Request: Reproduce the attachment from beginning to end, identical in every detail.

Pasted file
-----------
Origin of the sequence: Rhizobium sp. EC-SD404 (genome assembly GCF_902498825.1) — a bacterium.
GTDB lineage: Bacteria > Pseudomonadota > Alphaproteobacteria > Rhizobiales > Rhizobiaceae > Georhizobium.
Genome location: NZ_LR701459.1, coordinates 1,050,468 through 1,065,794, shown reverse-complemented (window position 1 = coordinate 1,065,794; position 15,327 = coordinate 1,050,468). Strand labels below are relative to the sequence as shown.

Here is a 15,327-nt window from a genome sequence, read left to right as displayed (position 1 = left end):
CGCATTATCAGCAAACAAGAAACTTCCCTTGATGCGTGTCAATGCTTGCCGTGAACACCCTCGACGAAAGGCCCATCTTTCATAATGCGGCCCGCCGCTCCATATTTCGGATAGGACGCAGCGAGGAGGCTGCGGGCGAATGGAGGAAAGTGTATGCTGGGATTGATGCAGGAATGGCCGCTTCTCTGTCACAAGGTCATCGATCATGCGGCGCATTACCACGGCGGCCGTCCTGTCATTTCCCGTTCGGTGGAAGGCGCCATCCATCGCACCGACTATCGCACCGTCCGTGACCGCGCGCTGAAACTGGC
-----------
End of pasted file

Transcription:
Origin of the sequence: Rhizobium sp. EC-SD404 (genome assembly GCF_902498825.1) — a bacterium.
GTDB lineage: Bacteria > Pseudomonadota > Alphaproteobacteria > Rhizobiales > Rhizobiaceae > Georhizobium.
Genome location: NZ_LR701459.1, coordinates 1,050,468 through 1,065,794, shown reverse-complemented (window position 1 = coordinate 1,065,794; position 15,327 = coordinate 1,050,468). Strand labels below are relative to the sequence as shown.

Here is a 15,327-nt window from a genome sequence, read left to right as displayed (position 1 = left end):
CGCATTATCAGCAAACAAGAAACTTCCCTTGATGCGTGTCAATGCTTGCCGTGAACACCCTCGACGAAAGGCCCATCTTTCATAATGCGGCCCGCCGCTCCATATTTCGGATAGGACGCAGCGAGGAGGCTGCGGGCGAATGGAGGAAAGTGTATGCTGGGATTGATGCAGGAATGGCCGCTTCTCTGTCACAAGGTCATCGATCATGCGGCGCATTACCACGGCGGCCGTCCTGTCATTTCCCGTTCGGTGGAAGGCGCCATCCATCGCACCGACTATCGCACCGTCCGTGACCGCGCGCTGAAACTGGC